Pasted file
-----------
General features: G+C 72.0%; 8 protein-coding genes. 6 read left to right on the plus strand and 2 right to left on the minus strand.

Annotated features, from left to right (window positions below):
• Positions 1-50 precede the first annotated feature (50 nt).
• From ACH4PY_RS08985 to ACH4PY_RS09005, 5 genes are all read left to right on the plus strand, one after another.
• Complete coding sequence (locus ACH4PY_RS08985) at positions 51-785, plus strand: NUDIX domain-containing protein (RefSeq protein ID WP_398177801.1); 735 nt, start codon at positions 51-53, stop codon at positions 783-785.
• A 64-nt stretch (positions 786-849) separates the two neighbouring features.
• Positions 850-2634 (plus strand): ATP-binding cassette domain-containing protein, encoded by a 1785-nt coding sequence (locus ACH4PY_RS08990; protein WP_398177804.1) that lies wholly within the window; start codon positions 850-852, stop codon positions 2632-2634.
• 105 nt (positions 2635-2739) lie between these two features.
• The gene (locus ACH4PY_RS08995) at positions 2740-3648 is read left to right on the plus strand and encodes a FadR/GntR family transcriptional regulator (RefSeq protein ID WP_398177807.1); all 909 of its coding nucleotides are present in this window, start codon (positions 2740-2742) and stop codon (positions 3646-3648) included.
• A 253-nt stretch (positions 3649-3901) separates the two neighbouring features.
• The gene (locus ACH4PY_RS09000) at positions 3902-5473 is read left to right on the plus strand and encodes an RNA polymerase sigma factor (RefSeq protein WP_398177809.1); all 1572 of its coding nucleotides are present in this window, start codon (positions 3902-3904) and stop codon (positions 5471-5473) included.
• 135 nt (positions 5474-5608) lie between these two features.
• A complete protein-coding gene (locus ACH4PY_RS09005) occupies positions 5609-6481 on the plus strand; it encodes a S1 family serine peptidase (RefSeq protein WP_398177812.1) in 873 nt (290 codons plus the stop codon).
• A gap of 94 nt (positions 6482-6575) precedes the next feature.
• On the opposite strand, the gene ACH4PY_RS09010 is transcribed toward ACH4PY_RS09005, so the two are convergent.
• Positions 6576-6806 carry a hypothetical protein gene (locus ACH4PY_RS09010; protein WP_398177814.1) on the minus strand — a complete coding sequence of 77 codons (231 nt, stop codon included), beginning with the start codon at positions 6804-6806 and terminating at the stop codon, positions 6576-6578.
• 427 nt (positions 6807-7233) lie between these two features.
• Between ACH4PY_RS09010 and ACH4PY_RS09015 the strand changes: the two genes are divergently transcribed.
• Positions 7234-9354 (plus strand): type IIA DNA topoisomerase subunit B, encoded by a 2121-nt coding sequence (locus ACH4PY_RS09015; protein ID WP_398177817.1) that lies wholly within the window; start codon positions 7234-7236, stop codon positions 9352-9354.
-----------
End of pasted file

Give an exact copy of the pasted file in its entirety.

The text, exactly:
General features: G+C 72.0%; 8 protein-coding genes. 6 read left to right on the plus strand and 2 right to left on the minus strand.

Annotated features, from left to right (window positions below):
• Positions 1-50 precede the first annotated feature (50 nt).
• From ACH4PY_RS08985 to ACH4PY_RS09005, 5 genes are all read left to right on the plus strand, one after another.
• Complete coding sequence (locus ACH4PY_RS08985) at positions 51-785, plus strand: NUDIX domain-containing protein (RefSeq protein ID WP_398177801.1); 735 nt, start codon at positions 51-53, stop codon at positions 783-785.
• A 64-nt stretch (positions 786-849) separates the two neighbouring features.
• Positions 850-2634 (plus strand): ATP-binding cassette domain-containing protein, encoded by a 1785-nt coding sequence (locus ACH4PY_RS08990; protein WP_398177804.1) that lies wholly within the window; start codon positions 850-852, stop codon positions 2632-2634.
• 105 nt (positions 2635-2739) lie between these two features.
• The gene (locus ACH4PY_RS08995) at positions 2740-3648 is read left to right on the plus strand and encodes a FadR/GntR family transcriptional regulator (RefSeq protein ID WP_398177807.1); all 909 of its coding nucleotides are present in this window, start codon (positions 2740-2742) and stop codon (positions 3646-3648) included.
• A 253-nt stretch (positions 3649-3901) separates the two neighbouring features.
• The gene (locus ACH4PY_RS09000) at positions 3902-5473 is read left to right on the plus strand and encodes an RNA polymerase sigma factor (RefSeq protein WP_398177809.1); all 1572 of its coding nucleotides are present in this window, start codon (positions 3902-3904) and stop codon (positions 5471-5473) included.
• 135 nt (positions 5474-5608) lie between these two features.
• A complete protein-coding gene (locus ACH4PY_RS09005) occupies positions 5609-6481 on the plus strand; it encodes a S1 family serine peptidase (RefSeq protein WP_398177812.1) in 873 nt (290 codons plus the stop codon).
• A gap of 94 nt (positions 6482-6575) precedes the next feature.
• On the opposite strand, the gene ACH4PY_RS09010 is transcribed toward ACH4PY_RS09005, so the two are convergent.
• Positions 6576-6806 carry a hypothetical protein gene (locus ACH4PY_RS09010; protein WP_398177814.1) on the minus strand — a complete coding sequence of 77 codons (231 nt, stop codon included), beginning with the start codon at positions 6804-6806 and terminating at the stop codon, positions 6576-6578.
• 427 nt (positions 6807-7233) lie between these two features.
• Between ACH4PY_RS09010 and ACH4PY_RS09015 the strand changes: the two genes are divergently transcribed.
• Positions 7234-9354 (plus strand): type IIA DNA topoisomerase subunit B, encoded by a 2121-nt coding sequence (locus ACH4PY_RS09015; protein ID WP_398177817.1) that lies wholly within the window; start codon positions 7234-7236, stop codon positions 9352-9354.